Simon (for reasons viewers are probably quite puzzled by) decides to confront Langdon as the two share some snacks in a corner bar. Langdon, needless to say, does not take the news well and threatens to kill Simon on the spot, noting that they are out of view of the bar’s security cameras. In the belated reaction of the year, Simon becomes terrified and is certain he will soon be mysteriously killed by Langdon as she leads him out of the bar.

As the pair walks towards Langdon’s car, Agent Booth proves he’s the best of the bunch. He quickly stops Langdon and notes that it looks like she is pushing an unwilling Simon towards her vehicle. Looking Simon straight in the eye, he asks if everything is okay. (Simon it should be noted is too afraid to say anything, but his eyes clearly looked terrified.)

After THE MOST AWKWARD KISS EVER, Langdon lets Simon go, leading Booth to demand an explanation.

“I think you just saved my life,” Simon says simply.

Simon discovers the blue wall of silence: To say this episode was filled with discoveries for Simon is to put it mildly. Simon decides to tell the authorities that Langdon framed a serial killer for a crime he didn’t commit. Knowing Simon as viewers do, this shouldn’t surprise anyone, as he has a strong commitment to the truth. Simon shows just how naive he is when he is stunned that no one else at Quantico agrees with his decision. We are startled that he never knew that law enforcement tends to be very, very protective of their own. (Note to Simon: There’s even an  entire Wikipedia entry on this phenomenon.)

Alex is cleared! Despite the torture and interrogations, Alex finally convinces the FBI brass that she has been framed. But (this being Quantico) there’s a twist. Agent O’Connor notes that whoever is framing Alex probably has an elaborate plan in place that will lead the FBI to suspect her for the yet-to-be detonated second bomb. To that end he convinces Alex to plead guilty to the terrorism charges against her. Hopefully, this gamble will work.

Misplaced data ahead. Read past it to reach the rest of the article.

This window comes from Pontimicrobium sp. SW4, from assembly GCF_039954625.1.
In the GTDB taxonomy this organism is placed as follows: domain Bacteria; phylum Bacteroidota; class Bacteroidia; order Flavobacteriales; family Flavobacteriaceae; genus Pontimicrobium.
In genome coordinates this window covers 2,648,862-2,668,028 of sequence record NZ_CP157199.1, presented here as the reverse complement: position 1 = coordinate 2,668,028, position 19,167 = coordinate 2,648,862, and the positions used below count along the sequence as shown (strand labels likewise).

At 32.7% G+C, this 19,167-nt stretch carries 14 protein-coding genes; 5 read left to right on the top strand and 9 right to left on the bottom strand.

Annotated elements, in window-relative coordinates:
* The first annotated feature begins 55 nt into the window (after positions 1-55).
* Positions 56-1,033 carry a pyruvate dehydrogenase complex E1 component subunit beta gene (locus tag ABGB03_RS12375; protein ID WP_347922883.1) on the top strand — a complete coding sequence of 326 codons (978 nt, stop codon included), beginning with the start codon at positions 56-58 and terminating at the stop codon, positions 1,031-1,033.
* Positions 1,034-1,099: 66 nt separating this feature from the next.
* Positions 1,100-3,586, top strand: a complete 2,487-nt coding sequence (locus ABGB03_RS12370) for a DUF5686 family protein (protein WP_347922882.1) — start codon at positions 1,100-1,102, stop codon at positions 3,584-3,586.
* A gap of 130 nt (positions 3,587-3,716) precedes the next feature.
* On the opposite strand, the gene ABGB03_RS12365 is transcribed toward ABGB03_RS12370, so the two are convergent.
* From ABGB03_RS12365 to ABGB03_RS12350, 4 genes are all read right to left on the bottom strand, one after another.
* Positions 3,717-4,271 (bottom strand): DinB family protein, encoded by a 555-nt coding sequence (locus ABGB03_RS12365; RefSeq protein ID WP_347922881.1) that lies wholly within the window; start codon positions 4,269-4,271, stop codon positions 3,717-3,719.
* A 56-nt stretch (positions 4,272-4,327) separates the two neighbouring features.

Odds and ends:

Liam is spiraling out of control: We have to admit that we’re getting a little bit worried about Alex’s relationship with Agent Liam O’Connor (who you’ll remember was Alex’s father’s longtime partner.) Throughout this week’s episode we see Alex rescue O’Connor: she rushes to help him recover from his hangover when he drinks too much, and she rushes to the bar to stop him from over-drinking.

“I used to do this for my father all of the time,” Alex says at one point, a line that surely made many viewers wince. Later, during a heart-to-heart in a bar, O’Connor warns Alex about the dangers of the FBI life. “No matter what this job does to you, don’t end up like [your father],” he tells her.

Is Caleb turning over a new leaf? We have to admit that Caleb has been one of the least likable FBI recruits, but this week he was strangely… nice. During this week’s training exercise, Dr. Langdon made all of the recruits divide themselves up into teams. After seeing an uncertain Reina standing in the corner as she tries to work her way into a group, he instantly invites her to join him. It was a startling act of kindness from a recruit that can often seem quite selfish.

And a musical interlude: Our favorite line of the episode was the unexpected tribute to the late, great Joe Cocker as Alex and Ryan flirt inside the bar. “You like Joe Cocker?” Ryan Booth asks Alex a bit incredulously. (To which we reply: Who doesn’t like Joe Cocker, Agent Booth? We’ve been listening to all of his greatest hits while writing this recap.)

Lakshmi Gandhi
Lakshmi Gandhi

Lakshmi Gandhi is a journalist and pop culture writer based in New York. Her work has appeared in Metro New York, NBC Asian America and NPR’s Code Switch blog, among other sites. She likes it when readers tweet her @LakshmiGandhi with their thoughts on Asian American issues and romance novels.